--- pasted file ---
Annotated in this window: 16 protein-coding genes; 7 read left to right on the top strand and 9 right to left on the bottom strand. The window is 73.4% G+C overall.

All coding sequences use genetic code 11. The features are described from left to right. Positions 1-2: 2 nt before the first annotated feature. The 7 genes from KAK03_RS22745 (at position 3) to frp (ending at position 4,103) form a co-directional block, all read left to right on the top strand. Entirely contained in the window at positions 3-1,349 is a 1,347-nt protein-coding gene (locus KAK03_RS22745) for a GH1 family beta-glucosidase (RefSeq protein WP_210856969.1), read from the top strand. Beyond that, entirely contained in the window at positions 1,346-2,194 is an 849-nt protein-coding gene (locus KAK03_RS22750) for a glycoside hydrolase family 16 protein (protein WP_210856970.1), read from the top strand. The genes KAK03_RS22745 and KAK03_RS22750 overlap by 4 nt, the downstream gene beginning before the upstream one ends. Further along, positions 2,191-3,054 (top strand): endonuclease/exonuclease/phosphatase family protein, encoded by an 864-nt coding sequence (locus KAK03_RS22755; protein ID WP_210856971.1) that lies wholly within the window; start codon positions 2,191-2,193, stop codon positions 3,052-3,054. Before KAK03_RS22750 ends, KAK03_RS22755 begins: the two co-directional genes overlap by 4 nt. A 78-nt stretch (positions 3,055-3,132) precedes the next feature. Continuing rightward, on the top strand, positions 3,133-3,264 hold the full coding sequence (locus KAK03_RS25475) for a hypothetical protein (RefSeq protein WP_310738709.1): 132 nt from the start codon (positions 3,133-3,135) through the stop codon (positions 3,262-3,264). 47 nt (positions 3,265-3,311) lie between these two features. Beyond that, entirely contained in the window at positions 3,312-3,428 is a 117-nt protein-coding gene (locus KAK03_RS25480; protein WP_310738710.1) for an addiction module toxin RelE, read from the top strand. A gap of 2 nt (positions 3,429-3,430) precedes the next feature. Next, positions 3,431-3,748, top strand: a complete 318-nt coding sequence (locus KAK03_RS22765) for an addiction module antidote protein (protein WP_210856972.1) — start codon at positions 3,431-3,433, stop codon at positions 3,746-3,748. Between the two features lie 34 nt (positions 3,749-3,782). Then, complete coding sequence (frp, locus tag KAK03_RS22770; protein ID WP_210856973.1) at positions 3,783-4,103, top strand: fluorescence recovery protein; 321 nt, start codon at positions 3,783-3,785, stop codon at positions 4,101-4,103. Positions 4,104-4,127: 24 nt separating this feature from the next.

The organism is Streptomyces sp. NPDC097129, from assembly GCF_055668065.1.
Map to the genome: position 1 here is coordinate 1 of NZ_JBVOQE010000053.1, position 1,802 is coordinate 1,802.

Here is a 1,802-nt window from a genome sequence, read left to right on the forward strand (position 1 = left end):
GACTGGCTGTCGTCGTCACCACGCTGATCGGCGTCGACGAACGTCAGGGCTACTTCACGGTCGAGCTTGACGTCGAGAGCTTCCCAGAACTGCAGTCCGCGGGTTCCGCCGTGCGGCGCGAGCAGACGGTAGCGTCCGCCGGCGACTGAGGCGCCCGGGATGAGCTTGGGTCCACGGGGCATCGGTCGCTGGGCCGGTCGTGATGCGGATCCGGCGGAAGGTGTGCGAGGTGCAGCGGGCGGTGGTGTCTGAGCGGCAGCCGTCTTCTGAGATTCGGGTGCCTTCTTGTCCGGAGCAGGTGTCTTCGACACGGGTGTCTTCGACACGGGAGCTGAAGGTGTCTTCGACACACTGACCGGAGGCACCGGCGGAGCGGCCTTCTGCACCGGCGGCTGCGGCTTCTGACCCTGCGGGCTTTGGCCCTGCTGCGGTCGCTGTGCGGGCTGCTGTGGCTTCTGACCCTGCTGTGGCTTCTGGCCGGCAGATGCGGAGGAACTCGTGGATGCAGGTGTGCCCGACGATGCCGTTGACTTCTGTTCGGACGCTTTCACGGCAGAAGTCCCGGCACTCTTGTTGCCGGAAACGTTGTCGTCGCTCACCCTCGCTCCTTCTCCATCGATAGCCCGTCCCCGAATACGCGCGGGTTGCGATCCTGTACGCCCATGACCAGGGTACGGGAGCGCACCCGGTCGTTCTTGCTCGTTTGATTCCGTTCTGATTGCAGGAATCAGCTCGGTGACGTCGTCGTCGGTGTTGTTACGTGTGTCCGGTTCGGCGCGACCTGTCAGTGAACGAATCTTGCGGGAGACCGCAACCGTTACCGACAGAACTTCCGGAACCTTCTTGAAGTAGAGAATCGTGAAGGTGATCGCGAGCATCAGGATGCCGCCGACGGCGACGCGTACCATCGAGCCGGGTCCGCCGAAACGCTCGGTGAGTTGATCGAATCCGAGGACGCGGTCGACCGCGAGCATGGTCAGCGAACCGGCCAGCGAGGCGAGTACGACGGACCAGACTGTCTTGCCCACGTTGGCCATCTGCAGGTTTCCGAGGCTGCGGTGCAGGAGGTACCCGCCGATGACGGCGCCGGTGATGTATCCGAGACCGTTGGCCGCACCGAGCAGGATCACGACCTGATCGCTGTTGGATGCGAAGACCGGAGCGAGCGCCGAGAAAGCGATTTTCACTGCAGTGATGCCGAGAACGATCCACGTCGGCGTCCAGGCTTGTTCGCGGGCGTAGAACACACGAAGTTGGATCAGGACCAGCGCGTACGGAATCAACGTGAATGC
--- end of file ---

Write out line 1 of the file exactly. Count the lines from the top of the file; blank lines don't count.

Annotated in this window: 16 protein-coding genes; 7 read left to right on the top strand and 9 right to left on the bottom strand. The window is 73.4% G+C overall.